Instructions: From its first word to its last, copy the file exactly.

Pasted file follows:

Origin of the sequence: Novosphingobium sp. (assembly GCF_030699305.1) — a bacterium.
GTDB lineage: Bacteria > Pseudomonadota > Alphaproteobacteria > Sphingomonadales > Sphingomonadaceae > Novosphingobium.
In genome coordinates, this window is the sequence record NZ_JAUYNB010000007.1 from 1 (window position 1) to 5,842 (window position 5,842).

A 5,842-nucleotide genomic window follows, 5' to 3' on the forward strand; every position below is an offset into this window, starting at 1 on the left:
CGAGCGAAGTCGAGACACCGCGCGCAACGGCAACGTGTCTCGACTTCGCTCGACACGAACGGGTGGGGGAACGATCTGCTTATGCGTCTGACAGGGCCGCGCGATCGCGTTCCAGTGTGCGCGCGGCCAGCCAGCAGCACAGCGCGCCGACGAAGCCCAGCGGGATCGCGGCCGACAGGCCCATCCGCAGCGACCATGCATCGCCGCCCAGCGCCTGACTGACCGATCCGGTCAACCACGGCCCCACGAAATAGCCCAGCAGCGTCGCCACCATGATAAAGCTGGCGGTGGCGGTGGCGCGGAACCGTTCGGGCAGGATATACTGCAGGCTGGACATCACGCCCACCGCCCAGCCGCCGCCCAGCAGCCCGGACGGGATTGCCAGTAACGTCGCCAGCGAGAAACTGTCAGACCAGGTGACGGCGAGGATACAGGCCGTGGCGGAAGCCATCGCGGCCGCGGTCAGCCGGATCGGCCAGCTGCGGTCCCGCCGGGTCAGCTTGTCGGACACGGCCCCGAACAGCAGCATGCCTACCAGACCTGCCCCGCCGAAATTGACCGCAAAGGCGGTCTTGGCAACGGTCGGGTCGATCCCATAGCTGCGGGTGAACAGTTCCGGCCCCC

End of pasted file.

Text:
Origin of the sequence: Novosphingobium sp. (assembly GCF_030699305.1) — a bacterium.
GTDB lineage: Bacteria > Pseudomonadota > Alphaproteobacteria > Sphingomonadales > Sphingomonadaceae > Novosphingobium.
In genome coordinates, this window is the sequence record NZ_JAUYNB010000007.1 from 1 (window position 1) to 5,842 (window position 5,842).

A 5,842-nucleotide genomic window follows, 5' to 3' on the forward strand; every position below is an offset into this window, starting at 1 on the left:
CGAGCGAAGTCGAGACACCGCGCGCAACGGCAACGTGTCTCGACTTCGCTCGACACGAACGGGTGGGGGAACGATCTGCTTATGCGTCTGACAGGGCCGCGCGATCGCGTTCCAGTGTGCGCGCGGCCAGCCAGCAGCACAGCGCGCCGACGAAGCCCAGCGGGATCGCGGCCGACAGGCCCATCCGCAGCGACCATGCATCGCCGCCCAGCGCCTGACTGACCGATCCGGTCAACCACGGCCCCACGAAATAGCCCAGCAGCGTCGCCACCATGATAAAGCTGGCGGTGGCGGTGGCGCGGAACCGTTCGGGCAGGATATACTGCAGGCTGGACATCACGCCCACCGCCCAGCCGCCGCCCAGCAGCCCGGACGGGATTGCCAGTAACGTCGCCAGCGAGAAACTGTCAGACCAGGTGACGGCGAGGATACAGGCCGTGGCGGAAGCCATCGCGGCCGCGGTCAGCCGGATCGGCCAGCTGCGGTCCCGCCGGGTCAGCTTGTCGGACACGGCCCCGAACAGCAGCATGCCTACCAGACCTGCCCCGCCGAAATTGACCGCAAAGGCGGTCTTGGCAACGGTCGGGTCGATCCCATAGCTGCGGGTGAACAGTTCCGGCCCCC